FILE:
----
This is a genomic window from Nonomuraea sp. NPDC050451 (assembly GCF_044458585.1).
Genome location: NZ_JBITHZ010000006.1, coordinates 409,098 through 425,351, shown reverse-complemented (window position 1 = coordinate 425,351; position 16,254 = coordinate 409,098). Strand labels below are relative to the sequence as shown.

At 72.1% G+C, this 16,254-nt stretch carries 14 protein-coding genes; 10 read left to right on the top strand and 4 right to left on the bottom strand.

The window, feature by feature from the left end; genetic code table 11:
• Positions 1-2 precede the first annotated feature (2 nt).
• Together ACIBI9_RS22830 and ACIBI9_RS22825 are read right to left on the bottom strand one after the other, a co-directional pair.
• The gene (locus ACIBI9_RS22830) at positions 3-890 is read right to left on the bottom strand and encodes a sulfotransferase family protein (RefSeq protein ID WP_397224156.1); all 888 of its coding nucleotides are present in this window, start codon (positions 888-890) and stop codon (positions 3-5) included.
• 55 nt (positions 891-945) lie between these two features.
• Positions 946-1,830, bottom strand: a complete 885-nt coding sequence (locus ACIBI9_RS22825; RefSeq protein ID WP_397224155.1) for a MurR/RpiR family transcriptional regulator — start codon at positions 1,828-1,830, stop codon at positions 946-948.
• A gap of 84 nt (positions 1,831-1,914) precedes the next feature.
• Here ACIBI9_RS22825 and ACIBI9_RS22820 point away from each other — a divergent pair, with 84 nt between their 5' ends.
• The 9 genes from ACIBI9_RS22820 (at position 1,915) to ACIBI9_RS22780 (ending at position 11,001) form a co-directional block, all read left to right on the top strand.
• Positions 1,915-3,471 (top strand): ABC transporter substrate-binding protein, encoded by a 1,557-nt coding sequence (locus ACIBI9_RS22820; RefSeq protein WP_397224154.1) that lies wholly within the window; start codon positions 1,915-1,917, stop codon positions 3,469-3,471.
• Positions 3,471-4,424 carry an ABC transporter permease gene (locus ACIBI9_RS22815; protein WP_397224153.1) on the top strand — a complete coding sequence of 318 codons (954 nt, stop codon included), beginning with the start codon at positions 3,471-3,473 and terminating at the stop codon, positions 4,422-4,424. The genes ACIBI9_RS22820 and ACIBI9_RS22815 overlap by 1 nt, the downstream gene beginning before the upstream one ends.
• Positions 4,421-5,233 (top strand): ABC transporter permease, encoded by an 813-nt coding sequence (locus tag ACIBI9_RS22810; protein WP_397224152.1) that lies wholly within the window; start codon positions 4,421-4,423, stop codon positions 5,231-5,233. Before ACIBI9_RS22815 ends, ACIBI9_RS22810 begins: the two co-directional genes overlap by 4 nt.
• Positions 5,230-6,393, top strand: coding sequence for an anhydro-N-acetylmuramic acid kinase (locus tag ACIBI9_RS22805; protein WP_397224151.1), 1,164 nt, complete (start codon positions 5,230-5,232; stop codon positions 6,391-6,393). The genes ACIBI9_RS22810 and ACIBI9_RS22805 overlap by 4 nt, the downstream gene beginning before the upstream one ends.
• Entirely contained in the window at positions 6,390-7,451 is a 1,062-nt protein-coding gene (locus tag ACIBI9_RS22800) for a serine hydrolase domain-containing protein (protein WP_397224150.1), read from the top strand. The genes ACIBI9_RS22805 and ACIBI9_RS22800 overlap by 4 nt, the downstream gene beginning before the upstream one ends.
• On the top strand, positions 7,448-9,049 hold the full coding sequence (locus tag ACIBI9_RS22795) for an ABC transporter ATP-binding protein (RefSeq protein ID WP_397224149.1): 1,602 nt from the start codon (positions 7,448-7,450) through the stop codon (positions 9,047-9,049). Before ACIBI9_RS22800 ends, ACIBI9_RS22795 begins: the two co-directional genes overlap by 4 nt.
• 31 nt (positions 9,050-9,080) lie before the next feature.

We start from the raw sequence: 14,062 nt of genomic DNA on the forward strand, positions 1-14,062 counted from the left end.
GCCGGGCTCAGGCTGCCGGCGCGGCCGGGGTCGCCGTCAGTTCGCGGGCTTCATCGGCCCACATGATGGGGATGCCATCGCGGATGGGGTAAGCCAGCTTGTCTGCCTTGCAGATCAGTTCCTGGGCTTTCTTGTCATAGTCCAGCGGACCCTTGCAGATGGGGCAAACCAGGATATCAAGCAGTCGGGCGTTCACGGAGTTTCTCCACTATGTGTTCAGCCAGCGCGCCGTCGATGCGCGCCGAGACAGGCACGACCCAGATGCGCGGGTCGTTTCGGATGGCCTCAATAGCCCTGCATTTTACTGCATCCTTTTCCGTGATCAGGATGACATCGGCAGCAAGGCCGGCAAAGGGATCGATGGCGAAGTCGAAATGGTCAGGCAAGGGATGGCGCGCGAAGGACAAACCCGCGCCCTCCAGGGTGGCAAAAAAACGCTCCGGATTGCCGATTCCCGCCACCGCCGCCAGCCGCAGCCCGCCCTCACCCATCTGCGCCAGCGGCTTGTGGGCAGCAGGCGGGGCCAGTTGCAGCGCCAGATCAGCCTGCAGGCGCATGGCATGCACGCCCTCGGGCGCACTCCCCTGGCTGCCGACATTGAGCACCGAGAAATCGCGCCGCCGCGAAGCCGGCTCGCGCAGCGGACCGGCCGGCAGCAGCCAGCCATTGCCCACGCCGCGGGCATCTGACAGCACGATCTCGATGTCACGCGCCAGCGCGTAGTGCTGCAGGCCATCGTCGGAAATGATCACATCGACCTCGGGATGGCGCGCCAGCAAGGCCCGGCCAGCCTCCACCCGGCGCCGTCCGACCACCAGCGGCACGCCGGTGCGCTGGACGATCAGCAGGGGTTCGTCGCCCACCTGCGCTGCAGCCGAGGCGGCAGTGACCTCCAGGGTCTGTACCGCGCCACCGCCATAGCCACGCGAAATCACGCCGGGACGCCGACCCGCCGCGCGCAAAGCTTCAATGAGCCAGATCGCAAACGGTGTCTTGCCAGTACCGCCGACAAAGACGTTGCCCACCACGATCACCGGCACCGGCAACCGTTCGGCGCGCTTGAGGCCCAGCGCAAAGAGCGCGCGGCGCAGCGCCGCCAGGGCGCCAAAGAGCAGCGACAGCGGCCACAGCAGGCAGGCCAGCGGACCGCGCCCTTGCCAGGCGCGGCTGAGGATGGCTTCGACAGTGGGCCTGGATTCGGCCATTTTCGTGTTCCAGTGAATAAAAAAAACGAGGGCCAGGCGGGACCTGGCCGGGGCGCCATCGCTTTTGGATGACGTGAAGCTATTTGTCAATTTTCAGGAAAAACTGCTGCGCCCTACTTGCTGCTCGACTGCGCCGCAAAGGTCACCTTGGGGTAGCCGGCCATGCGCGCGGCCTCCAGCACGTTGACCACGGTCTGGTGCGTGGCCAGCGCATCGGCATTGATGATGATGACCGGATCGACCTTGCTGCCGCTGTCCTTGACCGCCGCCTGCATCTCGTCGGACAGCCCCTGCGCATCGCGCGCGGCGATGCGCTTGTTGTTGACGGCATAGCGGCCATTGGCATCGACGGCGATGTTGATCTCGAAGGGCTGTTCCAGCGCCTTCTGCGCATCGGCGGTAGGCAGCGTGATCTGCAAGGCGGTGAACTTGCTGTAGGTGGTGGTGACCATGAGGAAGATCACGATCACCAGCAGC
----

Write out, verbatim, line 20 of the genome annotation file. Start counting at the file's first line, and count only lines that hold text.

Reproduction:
We start from the raw sequence: 14,062 nt of genomic DNA on the forward strand, positions 1-14,062 counted from the left end.